Have I told you about my newest obsession? No?
Well, since you insist…
For the last few months a group of friends and I meet in our terrace to do “power yoga” with a friend trainer. This is not my first time, nor is it for the other participants, but in my case the last time I attended a yoga class I was a few sizes smaller and more than a decade younger. My yoga adventure lasted all of four weeks. Not only did I suck at it, I found it extremely boring.
I am one of those humans that have trouble decompressing; relaxing stresses me out. I have a hyperactive mind, and my old yoga class, with its esoteric overtones, quiet music and smell of incense ended up incensing me. By week two I was trying to come up with excuses not to show up, by week four I felt like screaming, and that’s when I quit.
It’s not like I was missing the exercise, I was running several times a week then, but I really wanted to stay flexible, something runners usually have a problem with.
Fast forward to today: I am heavier, much older, and even more impatient than in my pre-motherhood days. You’d think I’d stay away from yoga like the plague. Luckily Ilana shamed me into doing it, something I’m grateful for.
Unlike my first yoga class, there is nothing esoteric about it: It’s all about moving, flexing, sweating and laughing like mad people. Each class is like a social gathering for us, a small group of friends (who also happen to be neighbors), all of a certain age, and with the same wicked sense of humor. We exercise our laughing muscles as hard as any other. A little self-deprecation goes a long way. I’ve found that I am not that bad at it, and will probably be pretty decent with a few months of practice.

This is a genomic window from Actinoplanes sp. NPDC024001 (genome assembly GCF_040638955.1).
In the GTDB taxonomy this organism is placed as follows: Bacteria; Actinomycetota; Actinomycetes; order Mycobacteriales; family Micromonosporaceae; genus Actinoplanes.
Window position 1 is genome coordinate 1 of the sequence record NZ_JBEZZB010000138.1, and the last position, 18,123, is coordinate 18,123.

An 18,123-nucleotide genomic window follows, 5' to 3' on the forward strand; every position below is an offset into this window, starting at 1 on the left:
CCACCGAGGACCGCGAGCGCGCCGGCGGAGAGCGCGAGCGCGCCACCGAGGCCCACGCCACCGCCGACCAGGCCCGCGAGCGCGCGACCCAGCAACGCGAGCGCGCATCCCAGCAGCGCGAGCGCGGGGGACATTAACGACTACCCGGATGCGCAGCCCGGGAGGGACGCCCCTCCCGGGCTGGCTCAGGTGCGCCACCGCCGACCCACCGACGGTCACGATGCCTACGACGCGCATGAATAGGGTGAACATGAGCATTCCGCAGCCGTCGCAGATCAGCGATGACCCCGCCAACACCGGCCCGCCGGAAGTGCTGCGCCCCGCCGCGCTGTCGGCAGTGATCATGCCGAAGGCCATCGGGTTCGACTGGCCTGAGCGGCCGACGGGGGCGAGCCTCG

But what we enjoy the most is the food. Well, yeah, isn’t food part of yoga? If it isn’t then we didn’t get the memo. I am using my friends as tasters for many of my recipes. The losing weight part may not be going as intended.
This will be in our next
tasting yoga class. And I am sure it will be a success. I have taken a Dominican dessert (arepa), and turned it into a savory dish that combines kale, cilantro and spinach from my garden, with delicious Del Monte® Whole Kernel Corn — who sponsors this recipe.
Look at the picture above and tell me if that doesn’t look good. It tastes like it. It’s the texture and added nutrition that makes this arepa a new favorite for me. Serve this as a side dish with stewed meat and fish dishes, or cut into small pieces and serve as vegan hors d’oeuvres. Perfect for the holidays!
For a chance to win a $100 Crate and Barrel gift card, answer the following question in the comments below: What is your favorite fruit or vegetable to stock in your pantry?Buen provecho!
- 3 tablespoons of olive oil
- 2½ cups of vegetable broth
- 1 teaspoon of fine sea salt
- 1½ cups of cornmeal
- 2 cups of Del Monte® Whole Kernel Corn
- 1 large white onion, diced
- 2 eggs
- 2 cups of kale and spinach, chopped
- 2 tablespoons of chopped cilantro
- 4 tablespoons of olive oil
- 2 cloves of garlic, crushed
- 5 large tomatoes, peeled, seeded and chopped
- 2 sprigs of fresh oregano
- Heat oven to 300 ºF [150 ºC]
- Paint a 9 x 9 x 3 inches [22.5 x 22.5 x 7.5 cm] non-stick baking pan with some of the oil.
- Taste the vegetable broth, season with salt to taste (only if necessary). Mix in cornmeal and let it rest for an hour.
- Add Del Monte® Whole Kernel Corn, onion, spinach, eggs and kale, remaining olive oil, and cilantro. Mix well.
- Pour batter into the baking pan and cover with aluminum foil, pierce the aluminum foil three times with a fork..
- Bake for 40 minutes, or until you insert a toothpick in the center and it comes out clean.
- Remove from the oven and cool to room temperature before removing from the pan.
- Heat olive oil over very low heat.
- Add garlic and cook for 3 to 4 minutes, or until it releases its aroma.
- Add the tomatoes and simmer covered until they are very tender.
- Remove the twigs from the oregano and add the leaves to the pan.
- Season with salt and pepper to taste.
- Using a potato masher, mash the sauce over the heat until there are no big clumps.
- Pour into a sauce dish.